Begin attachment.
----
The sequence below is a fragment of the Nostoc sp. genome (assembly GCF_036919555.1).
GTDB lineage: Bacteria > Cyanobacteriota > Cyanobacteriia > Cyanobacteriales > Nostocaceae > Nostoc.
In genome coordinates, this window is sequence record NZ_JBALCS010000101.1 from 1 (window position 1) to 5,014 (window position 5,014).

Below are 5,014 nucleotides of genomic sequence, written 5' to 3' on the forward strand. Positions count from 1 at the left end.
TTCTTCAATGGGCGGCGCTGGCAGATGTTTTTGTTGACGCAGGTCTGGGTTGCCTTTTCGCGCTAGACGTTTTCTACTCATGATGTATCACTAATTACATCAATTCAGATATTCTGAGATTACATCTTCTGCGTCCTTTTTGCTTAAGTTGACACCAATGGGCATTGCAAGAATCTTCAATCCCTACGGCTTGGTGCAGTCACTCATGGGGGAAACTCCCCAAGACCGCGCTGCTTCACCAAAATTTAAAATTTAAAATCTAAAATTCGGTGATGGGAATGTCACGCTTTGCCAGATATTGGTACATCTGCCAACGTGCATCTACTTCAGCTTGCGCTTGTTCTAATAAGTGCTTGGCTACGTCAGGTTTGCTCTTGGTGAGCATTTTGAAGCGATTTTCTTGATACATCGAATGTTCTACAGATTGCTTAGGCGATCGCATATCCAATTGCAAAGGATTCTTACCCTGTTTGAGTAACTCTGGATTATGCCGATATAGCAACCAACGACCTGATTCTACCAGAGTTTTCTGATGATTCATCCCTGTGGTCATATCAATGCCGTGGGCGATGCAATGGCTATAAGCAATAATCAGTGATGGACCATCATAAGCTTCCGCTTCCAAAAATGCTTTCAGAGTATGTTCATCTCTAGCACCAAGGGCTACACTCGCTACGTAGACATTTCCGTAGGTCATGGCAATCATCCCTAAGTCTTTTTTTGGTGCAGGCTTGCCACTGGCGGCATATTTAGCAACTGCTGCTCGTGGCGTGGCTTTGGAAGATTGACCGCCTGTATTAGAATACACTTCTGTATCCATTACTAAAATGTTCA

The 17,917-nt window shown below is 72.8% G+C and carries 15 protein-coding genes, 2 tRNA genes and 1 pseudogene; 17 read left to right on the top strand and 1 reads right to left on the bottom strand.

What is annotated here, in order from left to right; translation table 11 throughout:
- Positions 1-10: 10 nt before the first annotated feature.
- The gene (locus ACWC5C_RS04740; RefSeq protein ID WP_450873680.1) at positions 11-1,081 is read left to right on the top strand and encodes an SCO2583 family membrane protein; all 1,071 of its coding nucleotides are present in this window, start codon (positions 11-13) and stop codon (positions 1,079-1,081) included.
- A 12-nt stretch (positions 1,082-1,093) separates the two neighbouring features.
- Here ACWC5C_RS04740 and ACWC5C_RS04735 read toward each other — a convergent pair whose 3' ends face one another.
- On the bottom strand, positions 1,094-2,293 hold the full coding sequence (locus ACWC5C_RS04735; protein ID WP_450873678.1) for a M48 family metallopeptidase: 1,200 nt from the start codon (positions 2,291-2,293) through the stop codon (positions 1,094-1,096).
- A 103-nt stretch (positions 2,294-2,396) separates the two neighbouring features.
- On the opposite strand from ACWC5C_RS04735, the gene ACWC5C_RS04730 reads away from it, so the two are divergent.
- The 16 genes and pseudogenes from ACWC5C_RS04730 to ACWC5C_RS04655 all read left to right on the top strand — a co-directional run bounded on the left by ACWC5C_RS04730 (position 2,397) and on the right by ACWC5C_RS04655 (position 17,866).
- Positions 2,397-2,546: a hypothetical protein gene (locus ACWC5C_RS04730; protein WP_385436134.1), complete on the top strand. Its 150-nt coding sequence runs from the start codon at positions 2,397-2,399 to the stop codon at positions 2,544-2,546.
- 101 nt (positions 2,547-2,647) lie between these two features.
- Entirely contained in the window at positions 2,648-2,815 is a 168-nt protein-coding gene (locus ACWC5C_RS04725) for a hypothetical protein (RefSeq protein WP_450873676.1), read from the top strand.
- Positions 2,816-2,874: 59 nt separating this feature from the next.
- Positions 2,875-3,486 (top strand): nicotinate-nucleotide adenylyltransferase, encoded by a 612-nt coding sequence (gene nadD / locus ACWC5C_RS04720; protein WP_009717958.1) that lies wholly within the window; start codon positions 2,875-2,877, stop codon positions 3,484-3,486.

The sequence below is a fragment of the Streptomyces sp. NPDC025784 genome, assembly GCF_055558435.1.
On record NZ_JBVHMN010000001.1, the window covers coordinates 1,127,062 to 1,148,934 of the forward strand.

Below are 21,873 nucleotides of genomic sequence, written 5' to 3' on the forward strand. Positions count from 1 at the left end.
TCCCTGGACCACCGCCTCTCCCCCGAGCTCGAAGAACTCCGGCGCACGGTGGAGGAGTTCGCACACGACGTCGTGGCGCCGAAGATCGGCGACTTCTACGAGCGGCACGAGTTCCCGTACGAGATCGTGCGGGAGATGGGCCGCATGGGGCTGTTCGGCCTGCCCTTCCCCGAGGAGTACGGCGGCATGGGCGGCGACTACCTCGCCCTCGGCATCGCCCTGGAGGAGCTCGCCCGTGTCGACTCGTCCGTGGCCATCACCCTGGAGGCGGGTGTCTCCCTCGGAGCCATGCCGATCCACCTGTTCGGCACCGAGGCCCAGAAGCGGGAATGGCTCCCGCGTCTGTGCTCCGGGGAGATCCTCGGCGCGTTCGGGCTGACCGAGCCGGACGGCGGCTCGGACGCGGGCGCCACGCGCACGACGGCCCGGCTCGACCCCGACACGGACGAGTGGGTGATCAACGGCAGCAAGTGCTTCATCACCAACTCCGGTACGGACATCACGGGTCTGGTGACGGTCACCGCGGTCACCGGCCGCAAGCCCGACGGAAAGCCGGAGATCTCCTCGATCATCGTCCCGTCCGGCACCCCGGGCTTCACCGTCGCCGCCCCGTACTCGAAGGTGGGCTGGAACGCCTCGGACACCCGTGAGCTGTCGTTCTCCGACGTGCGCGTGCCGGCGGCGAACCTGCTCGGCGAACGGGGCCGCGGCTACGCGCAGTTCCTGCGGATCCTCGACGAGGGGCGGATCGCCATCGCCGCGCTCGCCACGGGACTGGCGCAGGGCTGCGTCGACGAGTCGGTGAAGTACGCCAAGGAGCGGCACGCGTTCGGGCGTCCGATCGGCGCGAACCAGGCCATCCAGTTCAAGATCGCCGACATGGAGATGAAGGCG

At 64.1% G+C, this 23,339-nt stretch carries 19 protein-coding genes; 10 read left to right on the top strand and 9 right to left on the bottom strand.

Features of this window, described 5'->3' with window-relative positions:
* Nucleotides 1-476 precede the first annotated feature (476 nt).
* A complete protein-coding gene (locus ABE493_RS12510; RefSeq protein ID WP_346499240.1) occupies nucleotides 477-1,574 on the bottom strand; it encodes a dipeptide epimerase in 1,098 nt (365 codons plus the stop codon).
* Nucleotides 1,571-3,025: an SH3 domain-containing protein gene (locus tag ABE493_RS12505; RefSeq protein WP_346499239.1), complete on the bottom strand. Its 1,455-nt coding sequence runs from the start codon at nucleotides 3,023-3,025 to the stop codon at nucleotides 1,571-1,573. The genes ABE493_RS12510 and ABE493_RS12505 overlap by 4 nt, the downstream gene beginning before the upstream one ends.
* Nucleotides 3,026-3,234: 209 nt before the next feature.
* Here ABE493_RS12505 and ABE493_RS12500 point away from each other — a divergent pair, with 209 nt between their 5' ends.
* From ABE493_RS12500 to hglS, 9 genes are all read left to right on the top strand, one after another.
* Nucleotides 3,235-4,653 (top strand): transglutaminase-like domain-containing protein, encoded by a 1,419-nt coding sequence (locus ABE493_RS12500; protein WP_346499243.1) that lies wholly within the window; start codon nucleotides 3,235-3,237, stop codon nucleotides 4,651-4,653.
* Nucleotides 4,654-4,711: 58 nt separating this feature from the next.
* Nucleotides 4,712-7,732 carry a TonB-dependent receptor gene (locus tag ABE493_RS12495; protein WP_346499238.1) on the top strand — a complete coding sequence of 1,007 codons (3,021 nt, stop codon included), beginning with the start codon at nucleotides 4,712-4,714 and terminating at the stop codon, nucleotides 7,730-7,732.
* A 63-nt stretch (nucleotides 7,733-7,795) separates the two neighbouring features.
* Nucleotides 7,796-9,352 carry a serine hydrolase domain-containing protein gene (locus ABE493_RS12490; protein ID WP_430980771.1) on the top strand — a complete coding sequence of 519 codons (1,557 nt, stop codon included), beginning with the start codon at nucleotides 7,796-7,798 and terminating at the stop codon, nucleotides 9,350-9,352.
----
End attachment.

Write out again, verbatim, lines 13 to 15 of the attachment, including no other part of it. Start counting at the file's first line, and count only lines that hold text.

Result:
- A 103-nt stretch (positions 2,294-2,396) separates the two neighbouring features.
- On the opposite strand from ACWC5C_RS04735, the gene ACWC5C_RS04730 reads away from it, so the two are divergent.
- The 16 genes and pseudogenes from ACWC5C_RS04730 to ACWC5C_RS04655 all read left to right on the top strand — a co-directional run bounded on the left by ACWC5C_RS04730 (position 2,397) and on the right by ACWC5C_RS04655 (position 17,866).